Singapore Airlines Group Part 3 – The Canberra-Wellington “Capital City” route highlights the SIA-Virgin-Air NZ partnership discords

26 April, 2017

Singapore Airlines’ initial performance in the Canberra market has been above expectations with the load factor between Canberra and Singapore particularly encouraging. The average load factor on the Canberra-Singapore and Singapore-Canberra sectors in the first five months of the operation was above 80%, fuelled by strong local demand.

By contrast, the load factor on the Canberra-Wellington sector has been significantly lower, at approximately 62% in the first five months to 31-Jan-2017. One reason is that it’s not a daily operation, which reduces its value as a business service. In a case like that it can help to have alternatives for the off days; for example, like using a partner airline with alternative routings. That should be easy, as SIA, Air NZ and Virgin Australia all have some form of linkage, but….

Today, airlines increasingly rely on route-specific partnerships to give them a competitive edge. But all too often they can overlap, and that creates complications. Australia and New Zealand are important markets for SIA, so understandably it has partnerships on both sides of the Tasman.

In the case of Virgin Australia, SIA actually owns 23% of Virgin Holdings and has an extensive partnership with the Australian airline. Likewise, SIA has a partnership with Air NZ, which covers international routings. The triangle was more or less complete until 2016, when Air NZ sold out of its Virgin shareholding, although the two retained their trans-Tasman partnership.

Today, airlines increasingly rely on route-specific partnerships to give them a competitive edge. But all too often they can overlap, and that creates complications. Australia and New Zealand are important markets for SIA, so understandably it has partnerships on both sides of the Tasman.

In brief, that means Air NZ and Singapore Airlines codeshare on the through routes Wellington-Singapore – but not on the Wellington-Canberra segment, because the Australia-New Zealand market is covered by the Air NZ-Virgin Australia agreement.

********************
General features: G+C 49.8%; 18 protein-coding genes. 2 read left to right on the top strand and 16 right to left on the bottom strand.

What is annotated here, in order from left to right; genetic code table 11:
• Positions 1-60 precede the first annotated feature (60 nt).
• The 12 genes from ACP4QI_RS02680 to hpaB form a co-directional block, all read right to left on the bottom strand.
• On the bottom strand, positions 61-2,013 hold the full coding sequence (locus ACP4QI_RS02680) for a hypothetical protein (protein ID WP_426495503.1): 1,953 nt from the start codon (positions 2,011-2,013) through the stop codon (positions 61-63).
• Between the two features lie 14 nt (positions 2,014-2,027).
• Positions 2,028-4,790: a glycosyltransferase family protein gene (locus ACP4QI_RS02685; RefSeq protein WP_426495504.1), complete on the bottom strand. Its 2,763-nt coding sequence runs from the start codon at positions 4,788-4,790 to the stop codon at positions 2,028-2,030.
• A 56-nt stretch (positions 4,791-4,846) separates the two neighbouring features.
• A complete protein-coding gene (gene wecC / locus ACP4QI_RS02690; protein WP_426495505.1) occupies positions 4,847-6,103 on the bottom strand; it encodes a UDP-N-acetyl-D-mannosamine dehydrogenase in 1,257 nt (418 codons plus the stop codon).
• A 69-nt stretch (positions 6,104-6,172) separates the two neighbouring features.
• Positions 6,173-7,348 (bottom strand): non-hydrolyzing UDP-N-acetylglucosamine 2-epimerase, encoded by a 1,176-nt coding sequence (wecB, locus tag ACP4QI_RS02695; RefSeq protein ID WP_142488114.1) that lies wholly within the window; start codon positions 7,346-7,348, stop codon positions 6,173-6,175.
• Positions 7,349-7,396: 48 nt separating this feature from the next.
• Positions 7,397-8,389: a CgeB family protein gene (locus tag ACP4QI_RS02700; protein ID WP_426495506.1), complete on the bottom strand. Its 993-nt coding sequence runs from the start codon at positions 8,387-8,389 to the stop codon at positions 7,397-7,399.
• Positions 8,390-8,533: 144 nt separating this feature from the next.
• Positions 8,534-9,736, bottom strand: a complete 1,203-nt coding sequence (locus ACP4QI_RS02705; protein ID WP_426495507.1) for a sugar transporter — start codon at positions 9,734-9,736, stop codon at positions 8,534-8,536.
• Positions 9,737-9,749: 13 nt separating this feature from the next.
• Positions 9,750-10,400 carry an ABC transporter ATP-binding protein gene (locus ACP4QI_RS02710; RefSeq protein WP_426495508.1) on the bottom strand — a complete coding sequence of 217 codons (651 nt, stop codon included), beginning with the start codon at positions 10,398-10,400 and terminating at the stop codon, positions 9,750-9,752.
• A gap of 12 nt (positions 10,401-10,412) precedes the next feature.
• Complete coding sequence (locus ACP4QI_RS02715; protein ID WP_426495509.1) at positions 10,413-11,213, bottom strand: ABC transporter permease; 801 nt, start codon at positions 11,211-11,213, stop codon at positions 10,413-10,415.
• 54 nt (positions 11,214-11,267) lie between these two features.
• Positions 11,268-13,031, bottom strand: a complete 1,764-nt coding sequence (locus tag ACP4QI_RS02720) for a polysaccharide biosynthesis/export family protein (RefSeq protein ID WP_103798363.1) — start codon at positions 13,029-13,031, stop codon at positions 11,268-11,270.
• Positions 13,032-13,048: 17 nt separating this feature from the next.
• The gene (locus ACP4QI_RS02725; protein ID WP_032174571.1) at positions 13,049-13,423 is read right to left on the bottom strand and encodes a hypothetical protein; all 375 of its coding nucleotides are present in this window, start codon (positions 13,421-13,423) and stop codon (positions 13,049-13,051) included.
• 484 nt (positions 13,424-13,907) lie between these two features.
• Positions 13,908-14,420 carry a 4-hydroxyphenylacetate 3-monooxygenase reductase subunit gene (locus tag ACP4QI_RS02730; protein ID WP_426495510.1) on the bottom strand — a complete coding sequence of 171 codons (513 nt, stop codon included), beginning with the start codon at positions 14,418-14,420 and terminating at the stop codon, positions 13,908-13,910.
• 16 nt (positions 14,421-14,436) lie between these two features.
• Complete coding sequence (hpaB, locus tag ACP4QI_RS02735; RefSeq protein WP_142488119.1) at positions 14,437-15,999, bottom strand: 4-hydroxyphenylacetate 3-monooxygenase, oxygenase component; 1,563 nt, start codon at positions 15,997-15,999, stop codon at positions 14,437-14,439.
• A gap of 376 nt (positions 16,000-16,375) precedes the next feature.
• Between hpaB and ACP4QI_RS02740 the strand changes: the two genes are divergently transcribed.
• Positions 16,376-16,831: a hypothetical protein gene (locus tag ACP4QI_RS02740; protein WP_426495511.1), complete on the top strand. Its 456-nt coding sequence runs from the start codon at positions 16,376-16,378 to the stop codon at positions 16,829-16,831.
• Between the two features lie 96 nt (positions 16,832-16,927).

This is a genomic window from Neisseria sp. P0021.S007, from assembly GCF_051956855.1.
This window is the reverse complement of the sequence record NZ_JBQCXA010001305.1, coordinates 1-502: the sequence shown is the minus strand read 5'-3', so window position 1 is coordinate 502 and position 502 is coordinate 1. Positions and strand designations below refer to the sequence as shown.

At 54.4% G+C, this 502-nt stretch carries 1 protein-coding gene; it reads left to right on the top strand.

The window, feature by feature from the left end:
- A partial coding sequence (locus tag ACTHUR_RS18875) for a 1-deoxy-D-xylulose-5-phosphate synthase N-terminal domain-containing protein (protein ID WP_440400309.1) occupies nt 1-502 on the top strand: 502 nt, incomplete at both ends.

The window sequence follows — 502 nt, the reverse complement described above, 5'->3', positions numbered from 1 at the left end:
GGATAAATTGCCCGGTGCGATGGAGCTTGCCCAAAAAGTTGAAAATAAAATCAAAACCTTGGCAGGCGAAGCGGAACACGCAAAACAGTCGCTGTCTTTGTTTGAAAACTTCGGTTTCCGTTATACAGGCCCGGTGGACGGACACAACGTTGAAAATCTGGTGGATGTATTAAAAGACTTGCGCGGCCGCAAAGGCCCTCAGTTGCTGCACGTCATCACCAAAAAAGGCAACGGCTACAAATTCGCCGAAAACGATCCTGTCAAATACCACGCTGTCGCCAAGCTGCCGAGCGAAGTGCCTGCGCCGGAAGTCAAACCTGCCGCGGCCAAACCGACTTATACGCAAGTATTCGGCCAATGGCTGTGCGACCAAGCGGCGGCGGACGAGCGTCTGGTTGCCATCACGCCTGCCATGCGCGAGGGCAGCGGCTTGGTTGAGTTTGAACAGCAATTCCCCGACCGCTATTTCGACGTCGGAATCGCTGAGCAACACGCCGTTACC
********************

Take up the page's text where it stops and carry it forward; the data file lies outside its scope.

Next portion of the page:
That leaves SIA all on its own in selling the trans-Tasman sector. Hence one reason it is struggling. Meanwhile helpful subsidy tailwinds are most likely easing the airline’s pain.

SIA launched services to Canberra on 20-Sep-2016 with four times weekly flights on a Singapore Canberra-Wellington-Canberra-Singapore routing. The new route, called the “Capital Express”, provided Canberra with its first scheduled international services, a first in linking the ANZ capital cities. Singapore and Wellington currently remain Canberra’s only international destinations but Canberra Airport recently secured Qatar Airways, which is preparing to launch services from Doha in early 2018.

Canberra Airport has stated the new SIA service has so far performed above expectations. SIA also has said it is so far pleased with its performance in the Canberra market.

For the time being SIA needs the through traffic it is generating from Wellington to Singapore to support the Canberra-Singapore sector. However, local Canberra-Singapore demand could grow to the point that a dedicated turnaround service can eventually be sustained.

BITRE data for the first months of the operation – Sep-2016 through Jan-2017 – indicate the Canberra-Singapore sector is performing particularly well. The average load factor during this period for Canberra-Singapore-Canberra was 83%. This is slightly higher than SIA’s overall average load factor on Australia routes for 2016.

During some months, there has been a directional imbalance – as there often is on many routes due to seasonal fluctuations in demand. However, over the entire initial five month period the average load factor on Canberra to Singapore and Singapore to Canberra is similar.